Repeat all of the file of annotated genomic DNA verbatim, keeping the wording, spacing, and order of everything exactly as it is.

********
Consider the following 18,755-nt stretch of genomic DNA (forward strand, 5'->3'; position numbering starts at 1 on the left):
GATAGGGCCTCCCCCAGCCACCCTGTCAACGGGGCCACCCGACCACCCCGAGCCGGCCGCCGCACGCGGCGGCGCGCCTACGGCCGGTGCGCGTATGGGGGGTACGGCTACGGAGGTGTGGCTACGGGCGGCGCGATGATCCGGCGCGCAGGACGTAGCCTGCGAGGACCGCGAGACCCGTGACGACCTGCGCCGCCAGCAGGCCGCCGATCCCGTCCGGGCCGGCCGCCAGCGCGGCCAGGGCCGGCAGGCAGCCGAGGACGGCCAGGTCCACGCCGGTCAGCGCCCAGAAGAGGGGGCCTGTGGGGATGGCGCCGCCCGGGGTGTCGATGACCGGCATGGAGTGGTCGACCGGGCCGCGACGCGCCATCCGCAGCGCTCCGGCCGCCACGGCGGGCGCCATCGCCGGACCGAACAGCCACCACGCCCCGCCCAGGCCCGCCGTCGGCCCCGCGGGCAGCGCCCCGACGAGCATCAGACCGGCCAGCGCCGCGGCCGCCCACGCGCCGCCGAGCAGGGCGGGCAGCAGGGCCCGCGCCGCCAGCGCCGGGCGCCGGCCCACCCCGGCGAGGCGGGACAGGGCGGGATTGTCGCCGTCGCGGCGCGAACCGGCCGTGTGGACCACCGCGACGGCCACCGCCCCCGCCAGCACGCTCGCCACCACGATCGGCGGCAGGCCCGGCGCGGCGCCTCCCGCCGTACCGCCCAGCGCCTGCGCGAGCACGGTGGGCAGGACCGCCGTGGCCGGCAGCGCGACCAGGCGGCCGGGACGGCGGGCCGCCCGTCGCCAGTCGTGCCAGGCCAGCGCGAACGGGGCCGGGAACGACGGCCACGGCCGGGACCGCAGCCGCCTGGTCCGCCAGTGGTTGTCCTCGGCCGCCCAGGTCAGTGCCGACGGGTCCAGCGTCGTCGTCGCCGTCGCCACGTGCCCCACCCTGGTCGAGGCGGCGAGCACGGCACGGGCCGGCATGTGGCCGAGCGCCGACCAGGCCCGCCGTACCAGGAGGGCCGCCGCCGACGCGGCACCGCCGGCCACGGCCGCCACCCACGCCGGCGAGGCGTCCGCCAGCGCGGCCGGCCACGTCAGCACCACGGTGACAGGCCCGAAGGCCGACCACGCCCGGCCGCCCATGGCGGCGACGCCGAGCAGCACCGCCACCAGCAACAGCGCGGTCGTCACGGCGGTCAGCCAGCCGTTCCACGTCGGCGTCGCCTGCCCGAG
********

Consider the following 18,755-nt stretch of genomic DNA (forward strand, 5'->3'; position numbering starts at 1 on the left):
GATAGGGCCTCCCCCAGCCACCCTGTCAACGGGGCCACCCGACCACCCCGAGCCGGCCGCCGCACGCGGCGGCGCGCCTACGGCCGGTGCGCGTATGGGGGGTACGGCTACGGAGGTGTGGCTACGGGCGGCGCGATGATCCGGCGCGCAGGACGTAGCCTGCGAGGACCGCGAGACCCGTGACGACCTGCGCCGCCAGCAGGCCGCCGATCCCGTCCGGGCCGGCCGCCAGCGCGGCCAGGGCCGGCAGGCAGCCGAGGACGGCCAGGTCCACGCCGGTCAGCGCCCAGAAGAGGGGGCCTGTGGGGATGGCGCCGCCCGGGGTGTCGATGACCGGCATGGAGTGGTCGACCGGGCCGCGACGCGCCATCCGCAGCGCTCCGGCCGCCACGGCGGGCGCCATCGCCGGACCGAACAGCCACCACGCCCCGCCCAGGCCCGCCGTCGGCCCCGCGGGCAGCGCCCCGACGAGCATCAGACCGGCCAGCGCCGCGGCCGCCCACGCGCCGCCGAGCAGGGCGGGCAGCAGGGCCCGCGCCGCCAGCGCCGGGCGCCGGCCCACCCCGGCGAGGCGGGACAGGGCGGGATTGTCGCCGTCGCGGCGCGAACCGGCCGTGTGGACCACCGCGACGGCCACCGCCCCCGCCAGCACGCTCGCCACCACGATCGGCGGCAGGCCCGGCGCGGCGCCTCCCGCCGTACCGCCCAGCGCCTGCGCGAGCACGGTGGGCAGGACCGCCGTGGCCGGCAGCGCGACCAGGCGGCCGGGACGGCGGGCCGCCCGTCGCCAGTCGTGCCAGGCCAGCGCGAACGGGGCCGGGAACGACGGCCACGGCCGGGACCGCAGCCGCCTGGTCCGCCAGTGGTTGTCCTCGGCCGCCCAGGTCAGTGCCGACGGGTCCAGCGTCGTCGTCGCCGTCGCCACGTGCCCCACCCTGGTCGAGGCGGCGAGCACGGCACGGGCCGGCATGTGGCCGAGCGCCGACCAGGCCCGCCGTACCAGGAGGGCCGCCGCCGACGCGGCACCGCCGGCCACGGCCGCCACCCACGCCGGCGAGGCGTCCGCCAGCGCGGCCGGCCACGTCAGCACCACGGTGACAGGCCCGAAGGCCGACCACGCCCGGCCGCCCATGGCGGCGACGCCGAGCAGCACCGCCACCAGCAACAGCGCGGTCGTCACGGCGGTCAGCCAGCCGTTCCACGTCGGCGTCGCCTGCCCGAG